Lindley made his allegations under seal after leaving his Gallup job. A senior Gallup official told TheDC that the Justice Department began investigating the allegations in October 2009 and served the company with subpoenas in February or March 2010. Gallup, the source said, provided the government with about three terabytes of data responsive to those subpoenas.

Gallup, the source continued, did not hear from the Justice Department again for approximately one-and-a-half years.

“We did not have a substantive discussion about what they had subpoenaed until Fall of 2011,” the Gallup official told TheDC. “And the meeting came at our request, a request that had been outstanding from the time we were served [with the subpoenas].”

Lindley was a field organizer in Council Bluffs, Iowa, for then-Sen. Obama’s 2008 run for president before joining Gallup, a fact omitted from the DOJ’s legal filings and from most press accounts.

Thank you so much for contributing to the discussion of this thread's topic.

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Wow, you couldn`t be more clueless about politics in Virginia and North Carolina. First off, Virginia has shown a history of supporting a candidate regardless of Party, if you remember correctly Virginia elected the first BLACK Governor in history when it elected Doug Wilder. Ironically, Wilder recently was extremely critical of Joe Bidens gaff about "putting y`all back in chains" and has been critical of Biden in the past. Wilder to this day is extremely popular in the Commonwealth and blacks still pay attention to what he has to say. You also have a LARGE number of blacks who work in the defense sector in Virginia and they know which side of the bread is buttered on. As much as Blacks love Obama, they love their jobs more.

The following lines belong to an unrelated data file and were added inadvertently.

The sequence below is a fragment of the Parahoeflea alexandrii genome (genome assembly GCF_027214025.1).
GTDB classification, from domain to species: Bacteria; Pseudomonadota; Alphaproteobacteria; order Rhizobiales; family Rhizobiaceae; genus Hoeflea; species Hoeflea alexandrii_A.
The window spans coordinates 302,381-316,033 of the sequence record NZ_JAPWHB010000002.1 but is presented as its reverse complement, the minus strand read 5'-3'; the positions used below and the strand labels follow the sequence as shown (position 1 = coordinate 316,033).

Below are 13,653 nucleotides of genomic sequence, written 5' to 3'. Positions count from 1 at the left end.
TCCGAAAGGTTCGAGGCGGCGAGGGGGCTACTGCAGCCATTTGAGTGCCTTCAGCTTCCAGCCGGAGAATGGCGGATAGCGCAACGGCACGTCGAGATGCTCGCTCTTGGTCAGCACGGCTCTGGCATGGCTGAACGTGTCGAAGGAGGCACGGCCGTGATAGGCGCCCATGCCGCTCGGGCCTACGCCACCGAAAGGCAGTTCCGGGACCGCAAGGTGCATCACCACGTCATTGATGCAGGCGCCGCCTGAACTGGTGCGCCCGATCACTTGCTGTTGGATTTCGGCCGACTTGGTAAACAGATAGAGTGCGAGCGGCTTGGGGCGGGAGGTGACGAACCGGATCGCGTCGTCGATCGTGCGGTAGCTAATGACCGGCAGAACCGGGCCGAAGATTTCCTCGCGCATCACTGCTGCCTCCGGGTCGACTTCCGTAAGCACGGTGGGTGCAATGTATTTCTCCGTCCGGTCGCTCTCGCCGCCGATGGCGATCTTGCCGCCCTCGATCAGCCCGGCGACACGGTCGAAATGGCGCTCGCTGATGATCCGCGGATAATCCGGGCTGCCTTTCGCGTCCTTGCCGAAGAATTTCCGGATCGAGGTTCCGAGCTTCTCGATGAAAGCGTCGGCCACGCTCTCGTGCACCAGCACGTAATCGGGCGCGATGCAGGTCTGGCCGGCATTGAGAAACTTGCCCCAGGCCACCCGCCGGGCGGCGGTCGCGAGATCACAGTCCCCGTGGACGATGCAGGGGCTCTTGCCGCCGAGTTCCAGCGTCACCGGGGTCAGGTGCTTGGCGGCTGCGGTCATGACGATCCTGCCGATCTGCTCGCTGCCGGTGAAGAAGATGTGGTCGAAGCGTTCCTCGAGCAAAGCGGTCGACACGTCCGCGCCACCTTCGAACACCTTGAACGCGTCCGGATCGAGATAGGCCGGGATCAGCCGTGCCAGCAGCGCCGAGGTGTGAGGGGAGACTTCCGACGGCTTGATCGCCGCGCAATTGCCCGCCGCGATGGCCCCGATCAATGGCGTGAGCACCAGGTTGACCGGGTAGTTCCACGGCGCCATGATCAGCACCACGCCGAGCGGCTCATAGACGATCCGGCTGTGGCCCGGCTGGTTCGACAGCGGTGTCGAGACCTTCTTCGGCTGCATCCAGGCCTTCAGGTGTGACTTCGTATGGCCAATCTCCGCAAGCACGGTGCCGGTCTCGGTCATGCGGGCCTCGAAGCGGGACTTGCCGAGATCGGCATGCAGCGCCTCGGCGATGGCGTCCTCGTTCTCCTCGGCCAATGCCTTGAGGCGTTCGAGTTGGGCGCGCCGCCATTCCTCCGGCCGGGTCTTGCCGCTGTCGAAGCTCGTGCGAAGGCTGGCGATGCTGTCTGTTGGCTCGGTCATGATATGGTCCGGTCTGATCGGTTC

As far as our little brother Carolina is concerned, their politics almost mirror ours and with the amount of military bases they have in their state, you really cant be shocked that an "absurd" 30% of blacks are supporting Romney. Again, blacks love their jobs more than they love Obama.

Dear God, Rambler . . . .this has nothing to do with whether Blacks should or should not vote for Obama. The reality is that the national trend has black support for Romney WELL under 30%, one poll had it at ZERO last month.

Here's a little project for you: Compare black support for Obama Nationwide in 2008 with now. Then compare black support for Obama in North Caroline in 2008 and now. For my theory to have any validity, the loss of support for Obama in South Carolina would have to be considerably more than the loss of support among black's nationwide.

As I mentioned, I have not even seen the crosstabs from the Virginia poll, so I don't know if Obama's losses there have anything to do with losing black support or not.